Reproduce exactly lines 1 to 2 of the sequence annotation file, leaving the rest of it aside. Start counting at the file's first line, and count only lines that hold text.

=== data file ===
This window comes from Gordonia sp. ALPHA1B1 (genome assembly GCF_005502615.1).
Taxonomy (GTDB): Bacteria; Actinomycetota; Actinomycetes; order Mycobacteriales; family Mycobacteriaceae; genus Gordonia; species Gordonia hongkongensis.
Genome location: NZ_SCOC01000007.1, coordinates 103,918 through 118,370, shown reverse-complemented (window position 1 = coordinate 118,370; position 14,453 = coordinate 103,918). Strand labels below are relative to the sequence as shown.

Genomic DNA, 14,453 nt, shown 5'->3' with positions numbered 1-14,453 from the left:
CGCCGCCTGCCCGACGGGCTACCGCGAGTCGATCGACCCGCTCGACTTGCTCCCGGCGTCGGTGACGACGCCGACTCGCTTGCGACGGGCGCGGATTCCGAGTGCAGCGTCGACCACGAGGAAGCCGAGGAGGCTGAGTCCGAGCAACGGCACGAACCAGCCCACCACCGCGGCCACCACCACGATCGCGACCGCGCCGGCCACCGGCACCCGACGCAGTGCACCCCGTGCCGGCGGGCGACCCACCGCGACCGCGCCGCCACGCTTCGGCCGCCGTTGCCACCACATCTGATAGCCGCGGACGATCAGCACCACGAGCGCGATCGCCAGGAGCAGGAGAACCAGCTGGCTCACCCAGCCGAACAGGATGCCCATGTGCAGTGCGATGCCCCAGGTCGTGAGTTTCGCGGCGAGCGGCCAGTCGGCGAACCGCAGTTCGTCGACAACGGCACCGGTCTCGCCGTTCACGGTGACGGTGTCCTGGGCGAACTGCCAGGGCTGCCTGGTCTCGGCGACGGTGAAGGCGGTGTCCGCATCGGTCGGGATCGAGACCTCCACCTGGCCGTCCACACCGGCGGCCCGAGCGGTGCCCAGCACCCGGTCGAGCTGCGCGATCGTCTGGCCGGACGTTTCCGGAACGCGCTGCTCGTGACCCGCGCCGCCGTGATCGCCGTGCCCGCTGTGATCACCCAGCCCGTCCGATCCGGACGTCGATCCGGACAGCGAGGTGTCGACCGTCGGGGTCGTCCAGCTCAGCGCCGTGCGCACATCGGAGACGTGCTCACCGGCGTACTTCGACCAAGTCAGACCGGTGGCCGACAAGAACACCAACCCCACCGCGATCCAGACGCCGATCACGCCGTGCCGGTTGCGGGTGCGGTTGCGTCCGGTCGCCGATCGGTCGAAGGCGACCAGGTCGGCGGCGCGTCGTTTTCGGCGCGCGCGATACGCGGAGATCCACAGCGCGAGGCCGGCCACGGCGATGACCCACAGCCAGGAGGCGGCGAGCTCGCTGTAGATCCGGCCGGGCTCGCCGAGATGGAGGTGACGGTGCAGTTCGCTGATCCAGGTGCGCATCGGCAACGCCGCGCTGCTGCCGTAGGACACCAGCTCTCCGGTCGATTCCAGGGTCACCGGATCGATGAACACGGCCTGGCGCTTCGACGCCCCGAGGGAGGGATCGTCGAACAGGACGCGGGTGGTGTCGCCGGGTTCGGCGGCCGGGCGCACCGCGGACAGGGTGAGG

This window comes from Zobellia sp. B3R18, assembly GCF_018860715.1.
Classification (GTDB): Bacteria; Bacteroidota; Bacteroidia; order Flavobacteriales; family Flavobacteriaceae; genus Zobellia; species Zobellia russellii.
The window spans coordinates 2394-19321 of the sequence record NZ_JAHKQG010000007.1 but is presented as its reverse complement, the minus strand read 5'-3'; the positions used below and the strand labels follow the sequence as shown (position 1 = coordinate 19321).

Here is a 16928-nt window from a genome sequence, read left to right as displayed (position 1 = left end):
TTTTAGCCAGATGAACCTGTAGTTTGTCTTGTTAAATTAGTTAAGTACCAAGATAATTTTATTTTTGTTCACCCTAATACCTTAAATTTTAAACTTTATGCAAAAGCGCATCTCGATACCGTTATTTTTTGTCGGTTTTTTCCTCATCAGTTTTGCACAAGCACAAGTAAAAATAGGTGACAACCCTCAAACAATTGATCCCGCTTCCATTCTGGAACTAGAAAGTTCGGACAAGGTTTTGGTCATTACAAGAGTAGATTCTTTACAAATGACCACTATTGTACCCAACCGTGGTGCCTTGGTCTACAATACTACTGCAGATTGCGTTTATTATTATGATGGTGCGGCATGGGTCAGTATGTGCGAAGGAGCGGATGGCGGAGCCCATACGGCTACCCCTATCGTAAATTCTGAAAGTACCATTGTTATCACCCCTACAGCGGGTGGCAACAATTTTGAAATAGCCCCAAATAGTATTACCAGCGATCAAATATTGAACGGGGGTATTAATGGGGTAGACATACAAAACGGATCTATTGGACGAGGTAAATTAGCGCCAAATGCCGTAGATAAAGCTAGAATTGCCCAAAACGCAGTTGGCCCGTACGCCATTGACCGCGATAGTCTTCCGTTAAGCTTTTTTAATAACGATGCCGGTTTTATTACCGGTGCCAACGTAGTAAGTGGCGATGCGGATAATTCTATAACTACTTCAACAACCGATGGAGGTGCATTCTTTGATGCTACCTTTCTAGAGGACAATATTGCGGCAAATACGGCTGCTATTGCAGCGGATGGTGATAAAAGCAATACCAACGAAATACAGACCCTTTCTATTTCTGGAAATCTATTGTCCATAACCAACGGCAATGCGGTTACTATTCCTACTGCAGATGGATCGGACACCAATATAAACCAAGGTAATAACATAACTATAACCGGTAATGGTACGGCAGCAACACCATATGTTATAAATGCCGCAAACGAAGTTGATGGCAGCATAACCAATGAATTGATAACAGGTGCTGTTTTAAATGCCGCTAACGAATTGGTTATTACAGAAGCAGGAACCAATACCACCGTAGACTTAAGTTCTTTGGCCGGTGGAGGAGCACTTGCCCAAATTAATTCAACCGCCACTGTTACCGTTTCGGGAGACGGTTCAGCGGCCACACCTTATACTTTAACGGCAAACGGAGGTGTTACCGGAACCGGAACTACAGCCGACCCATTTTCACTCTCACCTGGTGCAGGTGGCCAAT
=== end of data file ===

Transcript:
This window comes from Gordonia sp. ALPHA1B1 (genome assembly GCF_005502615.1).
Taxonomy (GTDB): Bacteria; Actinomycetota; Actinomycetes; order Mycobacteriales; family Mycobacteriaceae; genus Gordonia; species Gordonia hongkongensis.